Excerpt

The following ran in the Oct. 4, 2013, edition of the Texas Tribune. Gary Brubaker, director of SMU's The Guildhall, provided expertise for this story.

Texas Incentives Lure Video Game Companies

 

October 7, 2013

By Edgar Walters

In the lobby of the Twisted Pixel Games studio in Austin, a futuristic motorcycle welcomes visitors with an electric blue glow. The robotic motorcycle stars in LocoCycle, a new video game produced almost entirely in Texas.
 
If Twisted Pixel plays its cards right, Texas could reimburse the company for up to 15 percent of in-state expenses on the project.
 
The state — ranked second in the nation in video game employment, with roughly 5,000 residents working in the industry — is not content to hold steady. With the industry already spending millions in the state, lawmakers see video game companies as an important component of economic growth. Last month, the Texas Film Commission expanded its incentive program to attract video game makers.
 
The state’s incentive program, which industry officials say is among the largest in the nation, offers cash grants to film, television and video game productions for wages paid to Texas residents, along with other spending in the state. Legislators allocated $95 million to the program for 2014-15, up from $32 million in 2012-13.
 
Video game companies that spend at least $3.5 million in Texas can now apply for a 20 percent base reimbursement from the commission, plus a sales tax exemption on production equipment. Previously, the maximum base reimbursement rate was 15 percent, and companies had to spend at least $5 million to qualify. Although the state would not disclose specific figures on how much the video game industry brings in, companies that received incentives from the film commission in 2012 spent $52.5 million in the state....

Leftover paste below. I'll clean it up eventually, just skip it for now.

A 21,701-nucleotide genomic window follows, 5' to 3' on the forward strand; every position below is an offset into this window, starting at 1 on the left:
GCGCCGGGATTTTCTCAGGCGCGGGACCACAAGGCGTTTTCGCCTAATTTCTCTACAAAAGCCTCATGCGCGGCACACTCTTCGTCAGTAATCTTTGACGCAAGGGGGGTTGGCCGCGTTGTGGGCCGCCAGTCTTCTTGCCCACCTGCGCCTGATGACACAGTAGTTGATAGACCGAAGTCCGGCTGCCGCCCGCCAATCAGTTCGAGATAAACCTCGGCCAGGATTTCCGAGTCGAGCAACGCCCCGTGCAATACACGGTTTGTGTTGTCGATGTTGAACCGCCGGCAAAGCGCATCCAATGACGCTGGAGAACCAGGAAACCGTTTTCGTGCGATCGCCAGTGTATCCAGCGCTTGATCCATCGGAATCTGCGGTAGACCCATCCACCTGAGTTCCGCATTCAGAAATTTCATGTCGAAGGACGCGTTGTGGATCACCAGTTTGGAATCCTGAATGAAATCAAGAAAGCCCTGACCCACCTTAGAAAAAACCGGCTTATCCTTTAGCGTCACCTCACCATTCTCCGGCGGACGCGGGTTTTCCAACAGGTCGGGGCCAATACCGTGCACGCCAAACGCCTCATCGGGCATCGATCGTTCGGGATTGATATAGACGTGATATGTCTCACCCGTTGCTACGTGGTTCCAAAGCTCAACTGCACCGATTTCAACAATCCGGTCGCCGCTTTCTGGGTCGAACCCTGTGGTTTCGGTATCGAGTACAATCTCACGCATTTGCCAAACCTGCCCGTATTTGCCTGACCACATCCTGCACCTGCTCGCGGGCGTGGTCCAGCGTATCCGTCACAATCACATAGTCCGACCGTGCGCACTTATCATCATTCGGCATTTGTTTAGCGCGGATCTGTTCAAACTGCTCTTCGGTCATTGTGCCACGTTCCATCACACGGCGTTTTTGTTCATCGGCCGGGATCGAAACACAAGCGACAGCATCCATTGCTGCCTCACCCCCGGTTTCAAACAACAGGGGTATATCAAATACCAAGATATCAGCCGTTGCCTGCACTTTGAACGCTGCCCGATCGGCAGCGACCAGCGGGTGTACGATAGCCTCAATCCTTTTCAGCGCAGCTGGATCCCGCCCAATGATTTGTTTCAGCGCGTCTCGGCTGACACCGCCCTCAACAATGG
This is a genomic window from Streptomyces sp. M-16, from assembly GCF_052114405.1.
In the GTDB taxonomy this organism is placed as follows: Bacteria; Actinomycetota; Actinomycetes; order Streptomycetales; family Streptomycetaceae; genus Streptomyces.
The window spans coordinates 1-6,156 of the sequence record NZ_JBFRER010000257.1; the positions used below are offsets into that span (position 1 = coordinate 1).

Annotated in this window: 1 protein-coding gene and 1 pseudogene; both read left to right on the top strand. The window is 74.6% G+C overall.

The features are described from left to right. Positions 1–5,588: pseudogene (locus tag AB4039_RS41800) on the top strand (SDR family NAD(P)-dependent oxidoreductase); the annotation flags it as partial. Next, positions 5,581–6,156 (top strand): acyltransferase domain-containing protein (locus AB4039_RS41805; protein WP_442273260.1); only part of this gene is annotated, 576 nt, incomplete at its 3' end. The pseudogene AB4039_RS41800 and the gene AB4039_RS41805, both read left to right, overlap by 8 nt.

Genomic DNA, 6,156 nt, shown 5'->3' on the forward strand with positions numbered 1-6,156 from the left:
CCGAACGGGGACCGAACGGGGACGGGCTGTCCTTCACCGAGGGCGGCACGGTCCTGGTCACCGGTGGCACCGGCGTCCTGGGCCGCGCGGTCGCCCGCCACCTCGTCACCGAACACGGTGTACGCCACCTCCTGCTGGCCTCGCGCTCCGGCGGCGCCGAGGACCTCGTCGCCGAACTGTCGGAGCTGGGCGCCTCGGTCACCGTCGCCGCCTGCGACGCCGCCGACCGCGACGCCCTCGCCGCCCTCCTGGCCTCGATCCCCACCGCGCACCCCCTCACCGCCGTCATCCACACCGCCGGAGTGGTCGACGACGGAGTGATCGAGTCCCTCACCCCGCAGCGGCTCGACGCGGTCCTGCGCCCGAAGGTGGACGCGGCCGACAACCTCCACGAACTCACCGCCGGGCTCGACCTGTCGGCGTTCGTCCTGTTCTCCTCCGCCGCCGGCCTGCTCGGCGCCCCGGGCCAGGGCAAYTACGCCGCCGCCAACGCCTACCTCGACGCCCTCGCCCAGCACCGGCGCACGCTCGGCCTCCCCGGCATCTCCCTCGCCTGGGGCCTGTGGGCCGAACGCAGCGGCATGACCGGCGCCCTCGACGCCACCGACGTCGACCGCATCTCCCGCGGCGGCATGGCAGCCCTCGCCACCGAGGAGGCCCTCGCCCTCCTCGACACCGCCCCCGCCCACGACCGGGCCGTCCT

Another, the Southern Methodist University Guildhall graduate program, has existed since 2003. Gary Brubaker, its director, said the program began after game developers told the school that they “have a harder time finding good quality talent than getting capital or investors.” He said Texas’ incentives for video game companies were often better than those for oil and gas companies....